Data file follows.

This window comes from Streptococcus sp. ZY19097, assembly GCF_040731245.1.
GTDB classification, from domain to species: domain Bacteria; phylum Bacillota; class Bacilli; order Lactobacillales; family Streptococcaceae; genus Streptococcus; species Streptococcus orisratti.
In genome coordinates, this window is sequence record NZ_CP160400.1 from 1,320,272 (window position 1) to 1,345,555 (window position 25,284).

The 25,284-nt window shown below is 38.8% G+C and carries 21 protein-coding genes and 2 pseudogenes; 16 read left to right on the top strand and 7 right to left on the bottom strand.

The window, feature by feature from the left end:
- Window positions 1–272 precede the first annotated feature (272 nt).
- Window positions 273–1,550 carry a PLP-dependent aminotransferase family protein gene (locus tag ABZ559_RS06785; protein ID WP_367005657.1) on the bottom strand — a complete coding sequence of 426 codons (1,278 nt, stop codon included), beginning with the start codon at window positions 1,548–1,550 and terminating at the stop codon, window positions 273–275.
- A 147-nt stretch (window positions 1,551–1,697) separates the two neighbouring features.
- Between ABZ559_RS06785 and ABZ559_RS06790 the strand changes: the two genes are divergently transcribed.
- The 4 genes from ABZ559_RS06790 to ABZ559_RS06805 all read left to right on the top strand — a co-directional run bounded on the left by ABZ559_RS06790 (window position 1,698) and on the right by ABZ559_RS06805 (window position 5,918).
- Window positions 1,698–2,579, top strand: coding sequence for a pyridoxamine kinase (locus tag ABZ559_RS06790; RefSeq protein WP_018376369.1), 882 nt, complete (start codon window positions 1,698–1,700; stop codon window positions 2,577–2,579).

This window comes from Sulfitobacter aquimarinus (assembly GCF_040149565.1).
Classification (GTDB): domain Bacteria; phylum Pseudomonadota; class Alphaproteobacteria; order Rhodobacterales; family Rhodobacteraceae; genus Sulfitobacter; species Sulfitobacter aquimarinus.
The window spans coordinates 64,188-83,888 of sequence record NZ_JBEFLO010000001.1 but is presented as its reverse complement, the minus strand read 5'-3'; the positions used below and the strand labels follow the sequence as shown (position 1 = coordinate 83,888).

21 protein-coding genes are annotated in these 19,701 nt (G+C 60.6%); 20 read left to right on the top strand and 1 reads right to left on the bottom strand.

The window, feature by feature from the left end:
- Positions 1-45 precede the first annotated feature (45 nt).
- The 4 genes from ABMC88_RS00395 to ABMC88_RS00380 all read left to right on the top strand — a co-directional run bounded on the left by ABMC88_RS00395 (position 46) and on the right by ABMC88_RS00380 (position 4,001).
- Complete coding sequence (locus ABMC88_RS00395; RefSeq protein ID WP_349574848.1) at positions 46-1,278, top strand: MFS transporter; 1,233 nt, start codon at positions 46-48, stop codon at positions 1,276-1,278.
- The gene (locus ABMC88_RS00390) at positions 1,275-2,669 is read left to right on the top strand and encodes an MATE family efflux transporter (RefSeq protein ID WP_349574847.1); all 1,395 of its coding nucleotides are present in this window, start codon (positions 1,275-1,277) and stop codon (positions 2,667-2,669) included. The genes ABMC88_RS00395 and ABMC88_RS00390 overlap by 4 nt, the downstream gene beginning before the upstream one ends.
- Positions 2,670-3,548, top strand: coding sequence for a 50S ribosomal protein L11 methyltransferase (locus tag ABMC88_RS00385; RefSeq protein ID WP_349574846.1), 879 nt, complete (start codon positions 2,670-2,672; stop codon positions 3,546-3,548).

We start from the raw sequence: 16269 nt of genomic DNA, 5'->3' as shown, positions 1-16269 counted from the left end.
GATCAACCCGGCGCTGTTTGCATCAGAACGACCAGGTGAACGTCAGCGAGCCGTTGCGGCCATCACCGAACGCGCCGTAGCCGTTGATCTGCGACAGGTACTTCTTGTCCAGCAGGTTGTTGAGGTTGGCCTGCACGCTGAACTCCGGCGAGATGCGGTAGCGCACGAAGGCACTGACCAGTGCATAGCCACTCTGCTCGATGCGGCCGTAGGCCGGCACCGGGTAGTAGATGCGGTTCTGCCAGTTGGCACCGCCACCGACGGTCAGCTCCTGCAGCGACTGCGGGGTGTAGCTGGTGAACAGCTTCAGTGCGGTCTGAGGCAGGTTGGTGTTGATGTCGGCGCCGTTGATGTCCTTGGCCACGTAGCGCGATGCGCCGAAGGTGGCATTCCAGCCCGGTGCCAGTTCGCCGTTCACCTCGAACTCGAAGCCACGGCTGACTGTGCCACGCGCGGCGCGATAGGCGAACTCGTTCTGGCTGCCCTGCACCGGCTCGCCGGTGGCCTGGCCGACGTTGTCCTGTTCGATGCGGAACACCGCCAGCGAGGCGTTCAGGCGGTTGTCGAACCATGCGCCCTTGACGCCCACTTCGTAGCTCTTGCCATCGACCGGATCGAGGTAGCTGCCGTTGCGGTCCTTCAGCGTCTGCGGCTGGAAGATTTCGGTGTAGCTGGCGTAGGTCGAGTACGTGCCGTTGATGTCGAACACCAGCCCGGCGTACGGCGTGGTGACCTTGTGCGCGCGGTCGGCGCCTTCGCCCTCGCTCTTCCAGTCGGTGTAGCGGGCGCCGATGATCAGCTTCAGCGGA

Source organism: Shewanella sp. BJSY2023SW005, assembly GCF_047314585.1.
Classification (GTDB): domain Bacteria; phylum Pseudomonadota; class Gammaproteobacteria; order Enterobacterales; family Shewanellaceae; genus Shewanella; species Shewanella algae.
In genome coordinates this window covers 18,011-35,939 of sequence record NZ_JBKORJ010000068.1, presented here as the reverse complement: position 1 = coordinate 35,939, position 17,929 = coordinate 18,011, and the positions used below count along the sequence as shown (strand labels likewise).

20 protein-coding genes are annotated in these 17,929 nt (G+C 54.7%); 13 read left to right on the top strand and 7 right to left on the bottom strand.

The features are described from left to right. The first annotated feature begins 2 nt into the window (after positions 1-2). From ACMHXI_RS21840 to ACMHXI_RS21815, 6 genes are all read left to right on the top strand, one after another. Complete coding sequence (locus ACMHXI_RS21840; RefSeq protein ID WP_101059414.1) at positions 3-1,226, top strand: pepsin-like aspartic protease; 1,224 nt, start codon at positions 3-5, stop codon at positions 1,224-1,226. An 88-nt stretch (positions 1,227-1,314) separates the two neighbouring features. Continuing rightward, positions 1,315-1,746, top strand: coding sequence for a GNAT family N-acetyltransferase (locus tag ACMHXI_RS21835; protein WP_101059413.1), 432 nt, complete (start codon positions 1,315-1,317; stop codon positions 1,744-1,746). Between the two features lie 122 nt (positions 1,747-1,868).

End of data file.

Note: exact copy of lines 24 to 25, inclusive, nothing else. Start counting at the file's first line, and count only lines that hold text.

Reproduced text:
Source organism: Shewanella sp. BJSY2023SW005, assembly GCF_047314585.1.
Classification (GTDB): domain Bacteria; phylum Pseudomonadota; class Gammaproteobacteria; order Enterobacterales; family Shewanellaceae; genus Shewanella; species Shewanella algae.